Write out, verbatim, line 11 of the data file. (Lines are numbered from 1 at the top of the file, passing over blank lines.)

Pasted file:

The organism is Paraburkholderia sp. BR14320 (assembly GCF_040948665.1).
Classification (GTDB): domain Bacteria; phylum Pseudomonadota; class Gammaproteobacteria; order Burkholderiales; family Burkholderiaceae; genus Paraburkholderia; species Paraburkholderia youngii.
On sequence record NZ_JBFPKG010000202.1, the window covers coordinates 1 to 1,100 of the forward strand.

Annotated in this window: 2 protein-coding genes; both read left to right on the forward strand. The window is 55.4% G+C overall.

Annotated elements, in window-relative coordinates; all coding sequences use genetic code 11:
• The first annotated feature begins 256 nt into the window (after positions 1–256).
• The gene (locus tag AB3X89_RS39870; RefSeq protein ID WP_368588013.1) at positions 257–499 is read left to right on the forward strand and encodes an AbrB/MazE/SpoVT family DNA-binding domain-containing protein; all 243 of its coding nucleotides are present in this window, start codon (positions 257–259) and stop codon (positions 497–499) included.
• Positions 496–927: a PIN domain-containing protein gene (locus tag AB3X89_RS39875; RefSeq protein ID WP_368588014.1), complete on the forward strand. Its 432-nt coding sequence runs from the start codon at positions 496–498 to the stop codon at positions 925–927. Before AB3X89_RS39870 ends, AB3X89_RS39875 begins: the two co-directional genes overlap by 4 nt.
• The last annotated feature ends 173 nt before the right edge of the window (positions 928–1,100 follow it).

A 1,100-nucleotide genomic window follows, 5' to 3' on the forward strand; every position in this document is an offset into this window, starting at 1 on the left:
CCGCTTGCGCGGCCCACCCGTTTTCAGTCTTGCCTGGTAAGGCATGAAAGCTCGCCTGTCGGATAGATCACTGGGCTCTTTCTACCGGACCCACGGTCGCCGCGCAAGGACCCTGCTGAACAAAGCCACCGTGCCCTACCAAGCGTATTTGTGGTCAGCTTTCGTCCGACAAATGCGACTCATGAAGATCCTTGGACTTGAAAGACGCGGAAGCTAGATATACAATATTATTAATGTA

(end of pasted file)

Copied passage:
CCGCTTGCGCGGCCCACCCGTTTTCAGTCTTGCCTGGTAAGGCATGAAAGCTCGCCTGTCGGATAGATCACTGGGCTCTTTCTACCGGACCCACGGTCGCCGCGCAAGGACCCTGCTGAACAAAGCCACCGTGCCCTACCAAGCGTATTTGTGGTCAGCTTTCGTCCGACAAATGCGACTCATGAAGATCCTTGGACTTGAAAGACGCGGAAGCTAGATATACAATATTATTAATGTA